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Comparison of Electric Sonic Toothbrushes

author image Lynnette Southwood
Lynnette Southwood is a freelance writer and a Colorado native. She has written for numerous online publications and was on the board of directors for Coloradohealthnet.org. She has an A.A. in English with an emphasis on journalism from the Community College of Denver.
Comparison of Electric Sonic Toothbrushes
Sonic toothbrush head. Photo Credit electric toothbrush image by Jim Mills from <a href='http://www.fotolia.com'>Fotolia.com</a>

Sonic toothbrushes are different from standard electric toothbrushes because they vibrate from side to side instead of spinning and pulsating the way spinning brushes do. While studies at Consumer Reports show that manual and electric toothbrushes clean equally well, sonic toothbrushes may come with extra attachments that floss, deep-clean and massage. There is also evidence that these types of toothbrushes aid in fighting gum disease and in motivating people to brush their teeth.

Common Pitfalls

Sonic toothbrushes vibrate at 30,000 brush strokes per minute, and that can be uncomfortable for some people. If that is a concern, pick a sonic toothbrush that has a safe start mode, which will ease you into it. Care must be taken to brush gently and with moderation. Too much invigoration may irritate oral tissue. Brush heads come in different sizes, so pick one that will accommodate the size of your mouth. Bristle grade is another important factor when shopping for a sonic toothbrush. Bristles should not be so soft that they don't clean effectively, or so hard that they irritate the mouth.

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Where To Buy

Sonic toothbrushes are widely available in retail stores and online. The advantage of visiting a pharmacy or department store is that you are able to physically see and touch the product before purchasing it. minimizing the chances of having to return it.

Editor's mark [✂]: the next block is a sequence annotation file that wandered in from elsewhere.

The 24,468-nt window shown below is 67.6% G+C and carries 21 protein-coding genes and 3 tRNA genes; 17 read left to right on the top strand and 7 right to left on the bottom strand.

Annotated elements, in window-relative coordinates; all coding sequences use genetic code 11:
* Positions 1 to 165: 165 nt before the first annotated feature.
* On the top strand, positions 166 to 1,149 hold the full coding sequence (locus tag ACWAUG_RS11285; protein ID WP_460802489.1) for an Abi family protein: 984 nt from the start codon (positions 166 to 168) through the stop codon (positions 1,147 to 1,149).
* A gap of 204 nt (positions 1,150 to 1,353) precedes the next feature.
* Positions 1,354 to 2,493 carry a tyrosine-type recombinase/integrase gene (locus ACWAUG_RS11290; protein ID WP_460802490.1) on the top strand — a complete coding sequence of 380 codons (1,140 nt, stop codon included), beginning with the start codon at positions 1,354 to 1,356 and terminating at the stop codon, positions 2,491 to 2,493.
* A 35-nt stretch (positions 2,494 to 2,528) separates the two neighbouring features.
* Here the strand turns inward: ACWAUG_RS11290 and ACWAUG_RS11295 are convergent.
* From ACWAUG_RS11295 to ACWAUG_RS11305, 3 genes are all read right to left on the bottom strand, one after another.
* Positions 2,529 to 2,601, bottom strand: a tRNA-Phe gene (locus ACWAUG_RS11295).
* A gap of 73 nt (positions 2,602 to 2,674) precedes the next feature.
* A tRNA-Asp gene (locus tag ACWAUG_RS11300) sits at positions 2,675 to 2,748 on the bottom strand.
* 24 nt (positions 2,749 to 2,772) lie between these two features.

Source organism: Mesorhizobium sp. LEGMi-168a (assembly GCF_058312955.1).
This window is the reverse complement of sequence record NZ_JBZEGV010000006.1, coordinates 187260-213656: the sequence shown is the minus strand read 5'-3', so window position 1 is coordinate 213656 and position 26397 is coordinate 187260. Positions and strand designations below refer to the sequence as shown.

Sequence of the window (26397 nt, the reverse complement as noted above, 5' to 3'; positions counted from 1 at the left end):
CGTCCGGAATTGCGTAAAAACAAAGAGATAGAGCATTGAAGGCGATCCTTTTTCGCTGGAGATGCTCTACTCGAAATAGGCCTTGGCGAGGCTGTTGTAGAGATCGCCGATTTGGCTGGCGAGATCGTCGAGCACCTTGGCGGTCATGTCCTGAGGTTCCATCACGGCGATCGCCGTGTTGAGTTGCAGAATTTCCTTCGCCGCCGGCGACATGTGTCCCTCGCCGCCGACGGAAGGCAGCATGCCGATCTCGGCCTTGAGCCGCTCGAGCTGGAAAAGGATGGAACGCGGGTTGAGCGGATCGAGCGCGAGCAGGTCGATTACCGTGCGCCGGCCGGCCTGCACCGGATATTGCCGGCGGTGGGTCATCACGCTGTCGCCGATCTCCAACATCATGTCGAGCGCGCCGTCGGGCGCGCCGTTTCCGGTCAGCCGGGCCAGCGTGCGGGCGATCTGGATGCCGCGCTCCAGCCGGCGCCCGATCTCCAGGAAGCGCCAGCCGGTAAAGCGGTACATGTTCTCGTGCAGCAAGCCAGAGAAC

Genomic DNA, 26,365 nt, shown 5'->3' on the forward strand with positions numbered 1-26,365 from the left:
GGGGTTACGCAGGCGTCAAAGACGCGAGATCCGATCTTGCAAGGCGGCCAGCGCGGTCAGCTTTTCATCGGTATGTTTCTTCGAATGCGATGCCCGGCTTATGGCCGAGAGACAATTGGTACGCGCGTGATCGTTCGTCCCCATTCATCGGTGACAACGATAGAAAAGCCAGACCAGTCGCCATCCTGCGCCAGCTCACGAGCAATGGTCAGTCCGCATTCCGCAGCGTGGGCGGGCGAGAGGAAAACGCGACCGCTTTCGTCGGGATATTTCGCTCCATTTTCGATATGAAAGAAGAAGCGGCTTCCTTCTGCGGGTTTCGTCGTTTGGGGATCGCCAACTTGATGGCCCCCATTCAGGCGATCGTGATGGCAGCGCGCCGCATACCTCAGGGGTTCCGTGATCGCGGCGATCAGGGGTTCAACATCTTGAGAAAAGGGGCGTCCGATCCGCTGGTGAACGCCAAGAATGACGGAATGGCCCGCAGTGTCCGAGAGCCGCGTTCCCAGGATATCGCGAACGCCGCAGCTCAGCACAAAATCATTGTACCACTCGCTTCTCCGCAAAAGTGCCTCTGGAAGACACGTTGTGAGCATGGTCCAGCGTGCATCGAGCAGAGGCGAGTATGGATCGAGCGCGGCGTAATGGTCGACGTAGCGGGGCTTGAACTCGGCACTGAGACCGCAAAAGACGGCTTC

Online is convenient if you have time constraints and you want to comparison-shop without the legwork. Online sites such as Consumersearch.com allow you to read reviews and compare prices, including shipping and handling. The disadvantage of purchasing online is the inconvenience of waiting for the product to arrive and the process and expense of returning it if you're not satisfied.


Prices for sonic toothbrushes range from $15 to $240. Sonicare Essence E5300 retails for $54 at Walmart and has an angled head and deep-cleans between teeth. Consumersearch.com has the Sonicare Flexcare priced at $124, and it features a two-minute timer. The Oral B Vitality is a no-frills option priced at $18 at most retailers. The Crest Spinbrush is the most affordable, retailing at most drugstores for $8.

Comparison Shopping

Sonicare Essence E5300 rated high on Walmart.com. Sonicare Flexcare was voted best for small mouths, and Oral-B Vitality tested well for plaque removal on Consumersearch.com. Another brand that consumers found easy to find and inexpensive is Crest Spinbrush Pro Clean Sonic, but it uses batteries, not electricity. The more features you desire--timers, massage, auto-shut off and attachments--the more expensive the toothbrush will be.

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